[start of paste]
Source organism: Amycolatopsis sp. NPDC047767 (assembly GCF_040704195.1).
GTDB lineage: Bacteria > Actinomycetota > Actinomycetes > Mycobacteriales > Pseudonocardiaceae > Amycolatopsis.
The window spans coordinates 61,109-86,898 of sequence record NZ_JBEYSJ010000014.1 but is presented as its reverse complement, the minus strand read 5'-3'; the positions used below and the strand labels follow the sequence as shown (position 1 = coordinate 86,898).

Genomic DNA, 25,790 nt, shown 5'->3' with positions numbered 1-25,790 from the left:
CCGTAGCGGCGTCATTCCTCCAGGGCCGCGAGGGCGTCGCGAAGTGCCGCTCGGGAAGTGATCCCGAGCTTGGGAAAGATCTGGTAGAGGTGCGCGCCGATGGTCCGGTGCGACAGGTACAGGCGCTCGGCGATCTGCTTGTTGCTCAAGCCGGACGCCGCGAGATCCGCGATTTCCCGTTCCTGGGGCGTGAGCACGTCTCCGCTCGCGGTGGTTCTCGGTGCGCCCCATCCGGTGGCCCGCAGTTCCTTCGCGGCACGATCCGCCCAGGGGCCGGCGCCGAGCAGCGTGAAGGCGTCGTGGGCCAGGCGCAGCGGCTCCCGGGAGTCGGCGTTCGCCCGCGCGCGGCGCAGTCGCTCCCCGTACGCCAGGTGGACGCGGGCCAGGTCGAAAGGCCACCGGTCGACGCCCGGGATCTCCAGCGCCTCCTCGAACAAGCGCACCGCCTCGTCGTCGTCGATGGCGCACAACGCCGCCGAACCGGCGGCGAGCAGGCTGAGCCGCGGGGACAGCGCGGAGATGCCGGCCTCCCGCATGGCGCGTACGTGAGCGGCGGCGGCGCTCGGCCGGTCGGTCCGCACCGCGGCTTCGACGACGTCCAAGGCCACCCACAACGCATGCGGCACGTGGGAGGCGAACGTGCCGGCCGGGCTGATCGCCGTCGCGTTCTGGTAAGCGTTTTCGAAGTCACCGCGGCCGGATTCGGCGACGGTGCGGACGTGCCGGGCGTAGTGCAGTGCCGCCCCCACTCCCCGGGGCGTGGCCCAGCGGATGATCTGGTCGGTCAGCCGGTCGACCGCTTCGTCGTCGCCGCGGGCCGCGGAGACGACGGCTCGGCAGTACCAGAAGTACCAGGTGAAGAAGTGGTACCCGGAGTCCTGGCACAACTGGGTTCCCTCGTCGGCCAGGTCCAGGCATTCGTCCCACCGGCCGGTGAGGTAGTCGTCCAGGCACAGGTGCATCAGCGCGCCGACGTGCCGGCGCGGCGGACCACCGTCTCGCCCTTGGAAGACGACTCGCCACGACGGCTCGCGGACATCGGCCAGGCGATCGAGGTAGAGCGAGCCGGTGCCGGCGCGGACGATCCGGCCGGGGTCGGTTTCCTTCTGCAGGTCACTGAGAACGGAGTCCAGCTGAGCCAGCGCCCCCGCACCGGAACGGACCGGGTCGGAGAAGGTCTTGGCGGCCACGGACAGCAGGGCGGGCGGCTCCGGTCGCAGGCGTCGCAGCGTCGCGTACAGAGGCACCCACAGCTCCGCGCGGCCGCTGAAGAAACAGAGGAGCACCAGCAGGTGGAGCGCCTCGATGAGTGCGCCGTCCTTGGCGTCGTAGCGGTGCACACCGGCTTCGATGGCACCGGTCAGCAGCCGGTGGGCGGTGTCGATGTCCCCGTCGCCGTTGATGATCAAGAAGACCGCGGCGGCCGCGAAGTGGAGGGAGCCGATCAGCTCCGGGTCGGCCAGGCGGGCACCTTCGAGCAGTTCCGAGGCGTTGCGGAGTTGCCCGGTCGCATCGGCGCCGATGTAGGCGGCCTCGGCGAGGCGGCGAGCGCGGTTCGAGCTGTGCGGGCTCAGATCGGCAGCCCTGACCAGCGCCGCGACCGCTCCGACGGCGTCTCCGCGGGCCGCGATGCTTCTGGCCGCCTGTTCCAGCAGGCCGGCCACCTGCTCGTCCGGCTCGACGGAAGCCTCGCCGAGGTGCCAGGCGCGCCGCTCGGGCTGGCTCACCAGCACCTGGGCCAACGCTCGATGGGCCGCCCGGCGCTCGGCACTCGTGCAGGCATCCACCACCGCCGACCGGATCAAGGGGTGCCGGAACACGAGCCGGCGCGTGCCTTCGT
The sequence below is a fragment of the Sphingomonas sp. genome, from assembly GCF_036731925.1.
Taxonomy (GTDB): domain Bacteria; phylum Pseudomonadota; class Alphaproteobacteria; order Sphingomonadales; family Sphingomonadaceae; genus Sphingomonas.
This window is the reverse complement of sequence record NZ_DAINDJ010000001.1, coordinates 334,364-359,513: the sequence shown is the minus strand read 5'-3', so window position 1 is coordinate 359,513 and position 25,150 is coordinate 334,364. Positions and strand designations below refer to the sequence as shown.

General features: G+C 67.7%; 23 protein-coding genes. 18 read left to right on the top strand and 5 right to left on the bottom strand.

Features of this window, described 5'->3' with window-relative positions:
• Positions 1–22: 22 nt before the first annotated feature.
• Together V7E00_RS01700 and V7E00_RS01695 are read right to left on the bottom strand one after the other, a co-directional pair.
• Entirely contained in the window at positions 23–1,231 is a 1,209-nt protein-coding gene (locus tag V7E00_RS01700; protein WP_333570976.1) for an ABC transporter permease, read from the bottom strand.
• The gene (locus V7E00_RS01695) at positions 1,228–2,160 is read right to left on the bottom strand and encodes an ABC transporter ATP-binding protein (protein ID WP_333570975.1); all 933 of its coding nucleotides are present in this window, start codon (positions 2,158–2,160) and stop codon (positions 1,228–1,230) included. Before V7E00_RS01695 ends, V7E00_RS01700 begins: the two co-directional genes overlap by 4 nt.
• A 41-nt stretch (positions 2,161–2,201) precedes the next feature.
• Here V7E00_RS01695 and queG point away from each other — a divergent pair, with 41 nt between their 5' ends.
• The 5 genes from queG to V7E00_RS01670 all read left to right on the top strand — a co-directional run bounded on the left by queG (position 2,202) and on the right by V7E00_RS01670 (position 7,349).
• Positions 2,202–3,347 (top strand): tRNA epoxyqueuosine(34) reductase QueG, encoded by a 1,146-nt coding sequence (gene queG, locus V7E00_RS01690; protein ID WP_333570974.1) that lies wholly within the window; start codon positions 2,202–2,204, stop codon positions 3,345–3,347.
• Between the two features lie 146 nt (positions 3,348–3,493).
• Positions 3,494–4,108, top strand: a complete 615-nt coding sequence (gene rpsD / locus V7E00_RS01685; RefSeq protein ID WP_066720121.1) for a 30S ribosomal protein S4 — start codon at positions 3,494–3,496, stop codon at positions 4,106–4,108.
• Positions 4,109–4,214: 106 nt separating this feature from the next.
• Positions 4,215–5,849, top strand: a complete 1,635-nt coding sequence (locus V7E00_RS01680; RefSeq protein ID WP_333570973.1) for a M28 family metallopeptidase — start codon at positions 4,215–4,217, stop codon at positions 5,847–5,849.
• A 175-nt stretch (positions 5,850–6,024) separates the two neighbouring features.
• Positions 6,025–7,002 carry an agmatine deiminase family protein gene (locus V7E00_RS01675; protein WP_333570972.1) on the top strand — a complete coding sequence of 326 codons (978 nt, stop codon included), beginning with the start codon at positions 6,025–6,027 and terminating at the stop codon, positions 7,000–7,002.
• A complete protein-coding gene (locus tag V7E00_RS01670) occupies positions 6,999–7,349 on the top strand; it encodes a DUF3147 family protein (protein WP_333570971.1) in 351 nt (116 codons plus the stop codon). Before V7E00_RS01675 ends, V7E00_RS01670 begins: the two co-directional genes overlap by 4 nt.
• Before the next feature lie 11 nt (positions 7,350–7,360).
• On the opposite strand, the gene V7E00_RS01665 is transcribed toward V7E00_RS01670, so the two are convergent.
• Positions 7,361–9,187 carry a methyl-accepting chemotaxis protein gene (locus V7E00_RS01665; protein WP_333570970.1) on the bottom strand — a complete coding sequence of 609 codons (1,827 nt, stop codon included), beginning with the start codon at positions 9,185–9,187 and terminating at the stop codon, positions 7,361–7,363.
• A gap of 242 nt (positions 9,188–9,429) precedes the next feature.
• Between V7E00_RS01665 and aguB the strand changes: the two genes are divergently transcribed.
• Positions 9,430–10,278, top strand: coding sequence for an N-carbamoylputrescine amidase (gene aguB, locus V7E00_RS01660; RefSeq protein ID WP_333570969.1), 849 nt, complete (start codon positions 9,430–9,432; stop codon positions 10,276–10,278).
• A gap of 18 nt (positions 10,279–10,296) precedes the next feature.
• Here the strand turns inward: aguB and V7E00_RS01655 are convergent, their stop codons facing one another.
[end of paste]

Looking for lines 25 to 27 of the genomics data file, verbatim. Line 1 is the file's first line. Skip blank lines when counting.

• A complete protein-coding gene (locus tag V7E00_RS01670) occupies positions 6,999–7,349 on the top strand; it encodes a DUF3147 family protein (protein WP_333570971.1) in 351 nt (116 codons plus the stop codon). Before V7E00_RS01675 ends, V7E00_RS01670 begins: the two co-directional genes overlap by 4 nt.
• Before the next feature lie 11 nt (positions 7,350–7,360).
• On the opposite strand, the gene V7E00_RS01665 is transcribed toward V7E00_RS01670, so the two are convergent.